29 September 2010

No Ridiculous Car Journeys in Malmö, Sweden


The City of Malmö is located in the south of Sweden, just across the bridge from Copenhagen. It's Sweden's third-largest city.

The City's bicycle office and transport department are also quite brilliant at promoting cycling. In fact, I asked one of the communications people at the City of Copenhagen's Bicycle Office a while back who they were positively influenced by and he replied, "Malmö" without hestitation. Followed by the Dutch Fietsersbond. Which speaks volumes.

They have had a successful campaign running for four years now called "No Ridiculous Car Trips". They discovered a few years back that 50% of all trips under 5 km were by car in the city and they decided to do something about it.

The campaign has been a massive success. In the film, above, you can hear all about how and why the campaign started. I like how they turn the tables in their marketing. Directing confronting that very simple fact that using cars for short trips in their city was - ridiculous.

They invited people to write down a description of their short car trip in the hopes of winning the Most Ridiculous Car Trip title - and a new bicycle of course.
ingalojligabilresor_2009
The film is also a fine infomercial about the city and their visions of the future, including their goals for increasing bicycle traffic. In 1995, the modal share for bicycles was 20%. Today it is 30%. They increased their bicycle traffic by 1-2% each year. Brilliant. The reason for the increase is not just campaigns but also a sensible investment in separated bicycle infrastructure. The city now has around 420 km of bicycle infrastructure.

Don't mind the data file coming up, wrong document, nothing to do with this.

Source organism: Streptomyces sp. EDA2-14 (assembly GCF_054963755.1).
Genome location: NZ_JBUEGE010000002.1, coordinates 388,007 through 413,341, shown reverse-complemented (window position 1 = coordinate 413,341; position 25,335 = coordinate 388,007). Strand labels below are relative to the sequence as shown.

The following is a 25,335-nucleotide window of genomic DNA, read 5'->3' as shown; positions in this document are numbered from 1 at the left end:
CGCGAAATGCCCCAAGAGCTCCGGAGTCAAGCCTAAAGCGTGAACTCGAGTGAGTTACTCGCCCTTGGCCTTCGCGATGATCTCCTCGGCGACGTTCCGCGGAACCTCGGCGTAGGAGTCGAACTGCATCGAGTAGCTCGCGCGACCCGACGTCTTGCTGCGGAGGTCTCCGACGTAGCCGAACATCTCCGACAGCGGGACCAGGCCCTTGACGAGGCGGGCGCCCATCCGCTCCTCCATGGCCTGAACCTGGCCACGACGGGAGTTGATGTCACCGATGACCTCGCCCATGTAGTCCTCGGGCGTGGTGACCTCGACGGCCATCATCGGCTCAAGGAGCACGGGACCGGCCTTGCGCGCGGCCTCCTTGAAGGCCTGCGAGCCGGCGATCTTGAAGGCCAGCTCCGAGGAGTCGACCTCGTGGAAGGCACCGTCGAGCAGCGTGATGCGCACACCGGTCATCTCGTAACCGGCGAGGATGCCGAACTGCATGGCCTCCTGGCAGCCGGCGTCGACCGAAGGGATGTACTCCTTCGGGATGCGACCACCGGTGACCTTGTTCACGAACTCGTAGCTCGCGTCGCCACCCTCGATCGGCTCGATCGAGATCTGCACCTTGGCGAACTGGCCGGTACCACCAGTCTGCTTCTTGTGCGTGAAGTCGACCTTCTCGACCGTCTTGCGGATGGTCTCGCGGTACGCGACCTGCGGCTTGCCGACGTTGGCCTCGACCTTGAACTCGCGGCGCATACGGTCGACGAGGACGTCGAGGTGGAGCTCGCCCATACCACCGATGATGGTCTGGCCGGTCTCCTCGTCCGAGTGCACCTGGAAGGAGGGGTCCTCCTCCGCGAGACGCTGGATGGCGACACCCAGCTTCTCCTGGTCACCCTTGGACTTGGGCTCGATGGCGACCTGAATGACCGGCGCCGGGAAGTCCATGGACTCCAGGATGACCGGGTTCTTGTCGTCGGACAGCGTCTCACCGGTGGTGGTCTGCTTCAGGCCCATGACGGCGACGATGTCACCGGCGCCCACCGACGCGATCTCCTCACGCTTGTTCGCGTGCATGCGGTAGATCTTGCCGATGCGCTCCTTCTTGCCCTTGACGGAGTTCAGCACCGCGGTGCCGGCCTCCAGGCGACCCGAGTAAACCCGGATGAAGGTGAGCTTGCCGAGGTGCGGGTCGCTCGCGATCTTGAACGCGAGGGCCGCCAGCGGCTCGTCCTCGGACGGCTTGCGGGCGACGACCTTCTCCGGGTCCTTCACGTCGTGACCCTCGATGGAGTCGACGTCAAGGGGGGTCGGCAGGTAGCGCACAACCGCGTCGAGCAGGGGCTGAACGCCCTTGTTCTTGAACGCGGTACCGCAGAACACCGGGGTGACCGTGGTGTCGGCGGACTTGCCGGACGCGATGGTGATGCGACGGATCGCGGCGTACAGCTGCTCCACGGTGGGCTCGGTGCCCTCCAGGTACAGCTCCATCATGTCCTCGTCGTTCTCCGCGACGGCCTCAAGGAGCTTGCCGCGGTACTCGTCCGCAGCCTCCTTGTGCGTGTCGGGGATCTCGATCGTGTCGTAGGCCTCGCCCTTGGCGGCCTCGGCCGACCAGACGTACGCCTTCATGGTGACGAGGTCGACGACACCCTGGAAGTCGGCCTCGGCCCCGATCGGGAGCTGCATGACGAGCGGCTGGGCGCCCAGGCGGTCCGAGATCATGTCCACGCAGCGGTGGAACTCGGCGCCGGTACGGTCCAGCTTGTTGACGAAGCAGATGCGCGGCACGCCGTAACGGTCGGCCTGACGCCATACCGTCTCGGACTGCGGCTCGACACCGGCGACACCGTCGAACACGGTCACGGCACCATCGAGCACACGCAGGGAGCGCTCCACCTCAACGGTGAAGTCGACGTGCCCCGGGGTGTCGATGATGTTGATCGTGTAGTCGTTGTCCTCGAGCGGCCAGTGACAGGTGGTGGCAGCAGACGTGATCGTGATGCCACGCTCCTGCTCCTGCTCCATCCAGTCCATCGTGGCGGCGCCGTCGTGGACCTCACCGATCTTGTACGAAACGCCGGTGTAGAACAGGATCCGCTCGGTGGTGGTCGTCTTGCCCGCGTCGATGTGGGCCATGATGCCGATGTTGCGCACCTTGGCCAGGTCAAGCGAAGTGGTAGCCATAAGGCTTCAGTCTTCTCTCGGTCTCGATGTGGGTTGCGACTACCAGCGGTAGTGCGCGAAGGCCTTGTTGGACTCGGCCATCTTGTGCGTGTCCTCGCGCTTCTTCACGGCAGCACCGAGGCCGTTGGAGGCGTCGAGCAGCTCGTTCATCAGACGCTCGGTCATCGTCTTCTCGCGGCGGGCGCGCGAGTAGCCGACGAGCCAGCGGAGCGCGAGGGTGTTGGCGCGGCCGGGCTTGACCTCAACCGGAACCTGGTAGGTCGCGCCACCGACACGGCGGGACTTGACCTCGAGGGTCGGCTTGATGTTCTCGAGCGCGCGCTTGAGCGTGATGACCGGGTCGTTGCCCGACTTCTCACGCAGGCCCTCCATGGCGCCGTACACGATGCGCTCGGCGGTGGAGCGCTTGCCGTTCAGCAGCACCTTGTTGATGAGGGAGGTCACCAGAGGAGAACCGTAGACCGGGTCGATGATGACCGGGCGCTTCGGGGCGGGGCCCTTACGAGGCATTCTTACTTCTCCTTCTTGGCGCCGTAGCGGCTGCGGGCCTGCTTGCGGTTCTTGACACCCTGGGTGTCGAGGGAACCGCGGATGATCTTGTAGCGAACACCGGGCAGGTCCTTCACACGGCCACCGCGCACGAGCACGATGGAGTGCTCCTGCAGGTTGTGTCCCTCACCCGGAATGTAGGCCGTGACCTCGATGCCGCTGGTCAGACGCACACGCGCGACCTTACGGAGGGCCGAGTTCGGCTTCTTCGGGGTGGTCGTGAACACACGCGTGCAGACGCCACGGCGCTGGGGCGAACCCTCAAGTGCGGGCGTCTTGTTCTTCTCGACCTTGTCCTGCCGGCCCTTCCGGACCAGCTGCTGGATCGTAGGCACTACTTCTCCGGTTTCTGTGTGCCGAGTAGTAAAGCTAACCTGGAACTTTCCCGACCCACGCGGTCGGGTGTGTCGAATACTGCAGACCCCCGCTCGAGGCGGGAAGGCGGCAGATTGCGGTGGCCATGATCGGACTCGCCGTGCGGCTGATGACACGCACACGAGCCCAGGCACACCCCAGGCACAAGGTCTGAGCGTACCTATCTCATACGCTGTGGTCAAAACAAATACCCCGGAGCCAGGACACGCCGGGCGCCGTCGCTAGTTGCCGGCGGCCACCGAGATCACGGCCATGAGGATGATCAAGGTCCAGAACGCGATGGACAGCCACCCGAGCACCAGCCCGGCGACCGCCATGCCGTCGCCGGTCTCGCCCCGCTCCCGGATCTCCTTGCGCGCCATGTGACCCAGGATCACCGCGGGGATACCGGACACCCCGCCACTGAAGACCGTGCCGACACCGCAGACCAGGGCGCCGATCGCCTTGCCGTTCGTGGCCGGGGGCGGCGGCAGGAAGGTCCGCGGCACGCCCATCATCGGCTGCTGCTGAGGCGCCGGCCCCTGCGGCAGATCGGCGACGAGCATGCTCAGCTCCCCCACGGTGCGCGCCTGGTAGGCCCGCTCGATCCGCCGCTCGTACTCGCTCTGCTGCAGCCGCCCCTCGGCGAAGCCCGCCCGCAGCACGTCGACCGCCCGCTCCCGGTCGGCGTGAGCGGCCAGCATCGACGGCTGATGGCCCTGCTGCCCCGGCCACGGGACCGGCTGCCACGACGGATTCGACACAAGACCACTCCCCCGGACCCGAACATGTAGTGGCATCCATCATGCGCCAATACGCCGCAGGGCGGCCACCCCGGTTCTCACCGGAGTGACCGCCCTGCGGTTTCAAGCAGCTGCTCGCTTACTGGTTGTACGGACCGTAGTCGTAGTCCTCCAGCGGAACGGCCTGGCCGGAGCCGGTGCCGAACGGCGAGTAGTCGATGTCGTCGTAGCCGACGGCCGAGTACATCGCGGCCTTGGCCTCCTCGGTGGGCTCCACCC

Textbook examples of how to promote cycling positively. Poster children for liveable cities. Wonderful.

Previous posts about bicycle culture in Malmö on Copenhagenize.com


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And a visit to our friends at Malmö/Lund Cycle Chic never hurts either.

12 comments:

Anonymous said...

Could they follow up with a "No Ridiculous Head Gear" campaign?

Brandt said...
This comment has been removed by the author.
Brandt said...

I wish a campaign like that could be launched here in Miami, Florida. There have been so many bike lanes pooping up around here, but they are so underused - and there are definitely A LOT of ridiculous car trips here that can be done by bike.

Michael S said...

Wow, 30% is a bigger bicycle share than Copenhagen with 25%! I thought that many dutch cities and very few german ciities reach a share like that, but never expected a swedish city to achieve this.

townmouse said...

Great stuff and a great idea for a campaing. (I also think it helps that their traffic engineer looks like Santa Claus!)

Branko Collin said...

Heh, if you grow the modal share of bikes in an Anglo-Saxon city by 1 percentage point, you double it. :-)

James said...

I think ive got one, some kids at my school drove 175m because they couldn't be bothered to walk it. Me? It was too short to ride...

Jocko said...

Unfortunatly, the swedish lawmaking is not very Malmölized, this is a recent incident.

http://www.sydsvenskan.se/lund/article1252297/Pakord-cyklist-domdes---bilist-friad.html

Watch the road Nobelvägen on GoogleMaps, and you´ll see, there is hardly ANY bikelane at all!

Mikael said...

Michael S: Modal share in Copenhagen is 37%. Rising to 55% in the central part of the city.

Severin said...

As a native of malmo, I love reading this post :) Thanks for sharing!

Anonymous said...

The video says that 50% of all car trips in the city were under 5km, while the article says that 50% of all trips under 5km were by car. Big difference -- I'm guessing the video is correct here.

Anonymous said...

I use a car even for short trips because I feel much safer that way, so this health / enjoyment / embarrassment /enviro campaign would have had (has) no effect on my driving habits. I wonder if this is also true for others.

Driving in my car in the city there is almost no chance of being maimed or injured. Several of my friends and family members have been seriously injured driving bikes, however. I simply would never trust cars enough to share the road with them on a machine as vulnerable and exposed as a bike.

unless a city went entirely bike, I will never be driving a bike for short distances. I do walk when I can, though.